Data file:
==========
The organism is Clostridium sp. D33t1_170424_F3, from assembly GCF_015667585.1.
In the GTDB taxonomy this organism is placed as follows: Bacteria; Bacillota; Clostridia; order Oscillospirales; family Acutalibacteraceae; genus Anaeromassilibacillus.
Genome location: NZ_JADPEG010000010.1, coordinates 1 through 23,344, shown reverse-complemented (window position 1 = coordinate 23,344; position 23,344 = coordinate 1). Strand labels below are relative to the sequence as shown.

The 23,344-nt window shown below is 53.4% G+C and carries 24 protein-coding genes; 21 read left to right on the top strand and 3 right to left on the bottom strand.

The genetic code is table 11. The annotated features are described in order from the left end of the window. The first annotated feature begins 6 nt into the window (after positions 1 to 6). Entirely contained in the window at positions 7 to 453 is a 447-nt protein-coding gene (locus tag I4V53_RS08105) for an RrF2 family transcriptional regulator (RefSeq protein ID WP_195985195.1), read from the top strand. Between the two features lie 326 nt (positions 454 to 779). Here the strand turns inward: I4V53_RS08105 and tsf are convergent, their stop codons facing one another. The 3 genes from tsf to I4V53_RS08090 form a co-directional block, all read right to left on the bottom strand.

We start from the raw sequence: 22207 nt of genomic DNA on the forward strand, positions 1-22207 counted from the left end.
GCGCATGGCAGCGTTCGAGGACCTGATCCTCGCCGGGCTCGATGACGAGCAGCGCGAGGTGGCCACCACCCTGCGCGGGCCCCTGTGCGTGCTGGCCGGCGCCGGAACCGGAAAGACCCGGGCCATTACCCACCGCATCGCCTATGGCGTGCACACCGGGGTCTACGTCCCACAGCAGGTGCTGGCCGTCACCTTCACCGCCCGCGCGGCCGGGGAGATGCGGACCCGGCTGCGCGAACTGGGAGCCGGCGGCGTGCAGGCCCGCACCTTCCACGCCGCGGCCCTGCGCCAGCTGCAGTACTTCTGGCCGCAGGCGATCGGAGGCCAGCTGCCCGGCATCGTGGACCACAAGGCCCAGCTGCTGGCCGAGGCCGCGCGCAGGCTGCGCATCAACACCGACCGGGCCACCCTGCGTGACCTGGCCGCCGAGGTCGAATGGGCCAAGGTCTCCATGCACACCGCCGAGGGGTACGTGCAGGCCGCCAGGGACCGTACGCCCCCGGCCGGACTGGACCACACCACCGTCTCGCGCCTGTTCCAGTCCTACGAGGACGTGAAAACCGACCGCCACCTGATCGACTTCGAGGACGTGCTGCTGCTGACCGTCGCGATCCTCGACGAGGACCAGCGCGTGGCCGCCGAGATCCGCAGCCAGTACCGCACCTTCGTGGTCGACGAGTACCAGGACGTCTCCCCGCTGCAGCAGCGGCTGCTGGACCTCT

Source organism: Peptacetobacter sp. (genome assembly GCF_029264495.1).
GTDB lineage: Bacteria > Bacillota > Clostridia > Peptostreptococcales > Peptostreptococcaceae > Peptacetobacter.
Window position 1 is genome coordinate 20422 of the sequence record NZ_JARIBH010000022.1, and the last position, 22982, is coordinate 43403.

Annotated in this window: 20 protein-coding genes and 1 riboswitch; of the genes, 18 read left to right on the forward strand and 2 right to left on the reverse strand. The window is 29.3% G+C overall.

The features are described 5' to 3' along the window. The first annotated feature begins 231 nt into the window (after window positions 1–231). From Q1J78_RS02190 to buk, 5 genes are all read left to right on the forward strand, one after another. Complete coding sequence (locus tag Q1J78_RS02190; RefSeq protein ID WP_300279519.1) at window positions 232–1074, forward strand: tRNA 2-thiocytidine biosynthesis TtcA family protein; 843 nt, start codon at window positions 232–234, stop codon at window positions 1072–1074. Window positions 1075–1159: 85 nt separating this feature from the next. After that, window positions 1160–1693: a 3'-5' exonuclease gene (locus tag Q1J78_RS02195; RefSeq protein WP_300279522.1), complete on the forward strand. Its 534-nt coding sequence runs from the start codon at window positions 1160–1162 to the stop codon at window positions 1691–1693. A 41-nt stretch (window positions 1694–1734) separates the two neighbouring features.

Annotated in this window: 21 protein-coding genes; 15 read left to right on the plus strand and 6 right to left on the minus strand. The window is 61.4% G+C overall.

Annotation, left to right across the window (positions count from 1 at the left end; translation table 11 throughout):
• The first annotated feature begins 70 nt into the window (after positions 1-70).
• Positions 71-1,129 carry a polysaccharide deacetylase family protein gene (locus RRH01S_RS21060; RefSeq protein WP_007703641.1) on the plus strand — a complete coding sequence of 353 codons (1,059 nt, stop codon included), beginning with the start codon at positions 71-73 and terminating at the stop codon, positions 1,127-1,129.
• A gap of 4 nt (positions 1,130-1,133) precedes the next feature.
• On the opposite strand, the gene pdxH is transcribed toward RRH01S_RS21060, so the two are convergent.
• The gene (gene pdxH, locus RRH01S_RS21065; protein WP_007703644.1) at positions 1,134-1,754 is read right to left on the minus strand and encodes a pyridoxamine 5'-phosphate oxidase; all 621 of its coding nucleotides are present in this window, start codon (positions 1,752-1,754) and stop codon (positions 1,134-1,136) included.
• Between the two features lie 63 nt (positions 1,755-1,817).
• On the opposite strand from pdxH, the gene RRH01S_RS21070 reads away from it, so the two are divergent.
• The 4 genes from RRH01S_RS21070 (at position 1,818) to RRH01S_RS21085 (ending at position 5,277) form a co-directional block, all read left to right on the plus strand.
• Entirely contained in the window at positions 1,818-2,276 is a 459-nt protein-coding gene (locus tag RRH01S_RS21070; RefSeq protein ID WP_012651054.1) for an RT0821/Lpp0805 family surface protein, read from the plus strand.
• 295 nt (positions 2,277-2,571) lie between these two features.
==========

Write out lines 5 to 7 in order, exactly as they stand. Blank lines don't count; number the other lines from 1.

The genetic code is table 11. The annotated features are described in order from the left end of the window. The first annotated feature begins 6 nt into the window (after positions 1 to 6). Entirely contained in the window at positions 7 to 453 is a 447-nt protein-coding gene (locus tag I4V53_RS08105) for an RrF2 family transcriptional regulator (RefSeq protein ID WP_195985195.1), read from the top strand. Between the two features lie 326 nt (positions 454 to 779). Here the strand turns inward: I4V53_RS08105 and tsf are convergent, their stop codons facing one another. The 3 genes from tsf to I4V53_RS08090 form a co-directional block, all read right to left on the bottom strand.

We start from the raw sequence: 22207 nt of genomic DNA on the forward strand, positions 1-22207 counted from the left end.
GCGCATGGCAGCGTTCGAGGACCTGATCCTCGCCGGGCTCGATGACGAGCAGCGCGAGGTGGCCACCACCCTGCGCGGGCCCCTGTGCGTGCTGGCCGGCGCCGGAACCGGAAAGACCCGGGCCATTACCCACCGCATCGCCTATGGCGTGCACACCGGGGTCTACGTCCCACAGCAGGTGCTGGCCGTCACCTTCACCGCCCGCGCGGCCGGGGAGATGCGGACCCGGCTGCGCGAACTGGGAGCCGGCGGCGTGCAGGCCCGCACCTTCCACGCCGCGGCCCTGCGCCAGCTGCAGTACTTCTGGCCGCAGGCGATCGGAGGCCAGCTGCCCGGCATCGTGGACCACAAGGCCCAGCTGCTGGCCGAGGCCGCGCGCAGGCTGCGCATCAACACCGACCGGGCCACCCTGCGTGACCTGGCCGCCGAGGTCGAATGGGCCAAGGTCTCCATGCACACCGCCGAGGGGTACGTGCAGGCCGCCAGGGACCGTACGCCCCCGGCCGGACTGGACCACACCACCGTCTCGCGCCTGTTCCAGTCCTACGAGGACGTGAAAACCGACCGCCACCTGATCGACTTCGAGGACGTGCTGCTGCTGACCGTCGCGATCCTCGACGAGGACCAGCGCGTGGCCGCCGAGATCCGCAGCCAGTACCGCACCTTCGTGGTCGACGAGTACCAGGACGTCTCCCCGCTGCAGCAGCGGCTGCTGGACCTCT